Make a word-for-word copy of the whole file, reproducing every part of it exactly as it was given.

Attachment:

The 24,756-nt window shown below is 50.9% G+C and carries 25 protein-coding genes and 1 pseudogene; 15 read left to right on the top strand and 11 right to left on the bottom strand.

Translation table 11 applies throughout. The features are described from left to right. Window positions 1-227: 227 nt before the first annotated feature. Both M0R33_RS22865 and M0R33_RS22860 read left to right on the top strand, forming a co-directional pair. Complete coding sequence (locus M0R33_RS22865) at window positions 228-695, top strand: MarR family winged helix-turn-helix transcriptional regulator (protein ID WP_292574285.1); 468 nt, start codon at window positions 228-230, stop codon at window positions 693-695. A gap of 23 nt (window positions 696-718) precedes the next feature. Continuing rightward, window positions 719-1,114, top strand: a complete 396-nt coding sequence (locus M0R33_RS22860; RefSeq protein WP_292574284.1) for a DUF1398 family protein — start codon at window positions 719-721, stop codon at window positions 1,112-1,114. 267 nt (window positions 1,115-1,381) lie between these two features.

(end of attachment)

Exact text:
The 24,756-nt window shown below is 50.9% G+C and carries 25 protein-coding genes and 1 pseudogene; 15 read left to right on the top strand and 11 right to left on the bottom strand.

Translation table 11 applies throughout. The features are described from left to right. Window positions 1-227: 227 nt before the first annotated feature. Both M0R33_RS22865 and M0R33_RS22860 read left to right on the top strand, forming a co-directional pair. Complete coding sequence (locus M0R33_RS22865) at window positions 228-695, top strand: MarR family winged helix-turn-helix transcriptional regulator (protein ID WP_292574285.1); 468 nt, start codon at window positions 228-230, stop codon at window positions 693-695. A gap of 23 nt (window positions 696-718) precedes the next feature. Continuing rightward, window positions 719-1,114, top strand: a complete 396-nt coding sequence (locus M0R33_RS22860; RefSeq protein WP_292574284.1) for a DUF1398 family protein — start codon at window positions 719-721, stop codon at window positions 1,112-1,114. 267 nt (window positions 1,115-1,381) lie between these two features.